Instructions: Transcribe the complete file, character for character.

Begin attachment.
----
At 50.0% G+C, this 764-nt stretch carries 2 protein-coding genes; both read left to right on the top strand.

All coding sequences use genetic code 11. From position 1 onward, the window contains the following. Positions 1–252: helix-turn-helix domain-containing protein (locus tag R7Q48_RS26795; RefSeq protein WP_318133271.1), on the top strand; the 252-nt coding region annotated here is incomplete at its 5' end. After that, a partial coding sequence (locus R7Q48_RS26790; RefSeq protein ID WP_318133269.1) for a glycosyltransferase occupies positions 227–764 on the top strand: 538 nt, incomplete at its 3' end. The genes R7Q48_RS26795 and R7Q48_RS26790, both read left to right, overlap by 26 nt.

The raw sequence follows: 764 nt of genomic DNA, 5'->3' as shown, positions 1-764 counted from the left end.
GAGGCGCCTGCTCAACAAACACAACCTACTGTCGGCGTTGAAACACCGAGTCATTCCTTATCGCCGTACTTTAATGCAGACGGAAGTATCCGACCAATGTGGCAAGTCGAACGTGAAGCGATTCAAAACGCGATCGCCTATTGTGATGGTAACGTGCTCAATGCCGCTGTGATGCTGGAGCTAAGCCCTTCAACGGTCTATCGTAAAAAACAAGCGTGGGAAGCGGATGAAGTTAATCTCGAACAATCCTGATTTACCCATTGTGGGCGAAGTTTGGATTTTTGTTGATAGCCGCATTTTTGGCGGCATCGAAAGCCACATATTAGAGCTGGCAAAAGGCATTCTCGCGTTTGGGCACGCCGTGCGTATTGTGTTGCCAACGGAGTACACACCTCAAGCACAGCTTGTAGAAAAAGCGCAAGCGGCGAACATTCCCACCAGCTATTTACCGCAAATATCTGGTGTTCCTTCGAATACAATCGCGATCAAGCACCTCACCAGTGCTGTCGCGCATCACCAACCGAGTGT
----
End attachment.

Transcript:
At 50.0% G+C, this 764-nt stretch carries 2 protein-coding genes; both read left to right on the top strand.

All coding sequences use genetic code 11. From position 1 onward, the window contains the following. Positions 1–252: helix-turn-helix domain-containing protein (locus tag R7Q48_RS26795; RefSeq protein WP_318133271.1), on the top strand; the 252-nt coding region annotated here is incomplete at its 5' end. After that, a partial coding sequence (locus R7Q48_RS26790; RefSeq protein ID WP_318133269.1) for a glycosyltransferase occupies positions 227–764 on the top strand: 538 nt, incomplete at its 3' end. The genes R7Q48_RS26795 and R7Q48_RS26790, both read left to right, overlap by 26 nt.

The raw sequence follows: 764 nt of genomic DNA, 5'->3' as shown, positions 1-764 counted from the left end.
GAGGCGCCTGCTCAACAAACACAACCTACTGTCGGCGTTGAAACACCGAGTCATTCCTTATCGCCGTACTTTAATGCAGACGGAAGTATCCGACCAATGTGGCAAGTCGAACGTGAAGCGATTCAAAACGCGATCGCCTATTGTGATGGTAACGTGCTCAATGCCGCTGTGATGCTGGAGCTAAGCCCTTCAACGGTCTATCGTAAAAAACAAGCGTGGGAAGCGGATGAAGTTAATCTCGAACAATCCTGATTTACCCATTGTGGGCGAAGTTTGGATTTTTGTTGATAGCCGCATTTTTGGCGGCATCGAAAGCCACATATTAGAGCTGGCAAAAGGCATTCTCGCGTTTGGGCACGCCGTGCGTATTGTGTTGCCAACGGAGTACACACCTCAAGCACAGCTTGTAGAAAAAGCGCAAGCGGCGAACATTCCCACCAGCTATTTACCGCAAATATCTGGTGTTCCTTCGAATACAATCGCGATCAAGCACCTCACCAGTGCTGTCGCGCATCACCAACCGAGTGT